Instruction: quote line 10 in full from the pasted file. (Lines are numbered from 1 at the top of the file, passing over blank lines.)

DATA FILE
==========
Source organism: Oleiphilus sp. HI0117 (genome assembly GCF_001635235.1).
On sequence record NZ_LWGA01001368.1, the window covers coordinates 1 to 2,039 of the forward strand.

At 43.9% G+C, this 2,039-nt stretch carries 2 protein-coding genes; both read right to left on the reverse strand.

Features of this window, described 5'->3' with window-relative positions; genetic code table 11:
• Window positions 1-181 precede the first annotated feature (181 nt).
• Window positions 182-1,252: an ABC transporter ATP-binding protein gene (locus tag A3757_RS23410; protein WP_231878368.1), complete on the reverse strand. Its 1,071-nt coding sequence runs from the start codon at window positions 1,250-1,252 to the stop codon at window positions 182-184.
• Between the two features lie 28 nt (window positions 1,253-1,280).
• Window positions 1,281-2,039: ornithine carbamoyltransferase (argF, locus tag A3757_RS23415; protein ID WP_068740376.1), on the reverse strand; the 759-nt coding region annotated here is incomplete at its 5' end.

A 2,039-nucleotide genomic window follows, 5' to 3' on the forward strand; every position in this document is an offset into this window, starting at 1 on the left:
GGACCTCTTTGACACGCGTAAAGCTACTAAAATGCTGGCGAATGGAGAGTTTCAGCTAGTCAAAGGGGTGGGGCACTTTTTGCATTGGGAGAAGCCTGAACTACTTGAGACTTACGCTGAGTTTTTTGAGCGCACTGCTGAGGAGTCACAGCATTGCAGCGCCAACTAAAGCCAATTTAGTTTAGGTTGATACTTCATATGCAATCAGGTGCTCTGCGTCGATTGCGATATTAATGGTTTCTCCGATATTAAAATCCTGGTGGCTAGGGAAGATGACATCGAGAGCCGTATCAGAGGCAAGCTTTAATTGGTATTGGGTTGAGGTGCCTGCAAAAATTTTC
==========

GGACCTCTTTGACACGCGTAAAGCTACTAAAATGCTGGCGAATGGAGAGTTTCAGCTAGTCAAAGGGGTGGGGCACTTTTTGCATTGGGAGAAGCCTGAACTACTTGAGACTTACGCTGAGTTTTTTGAGCGCACTGCTGAGGAGTCACAGCATTGCAGCGCCAACTAAAGCCAATTTAGTTTAGGTTGATACTTCATATGCAATCAGGTGCTCTGCGTCGATTGCGATATTAATGGTTTCTCCGATATTAAAATCCTGGTGGCTAGGGAAGATGACATCGAGAGCCGTATCAGAGGCAAGCTTTAATTGGTATTGGGTTGAGGTGCCTGCAAAAATTTTC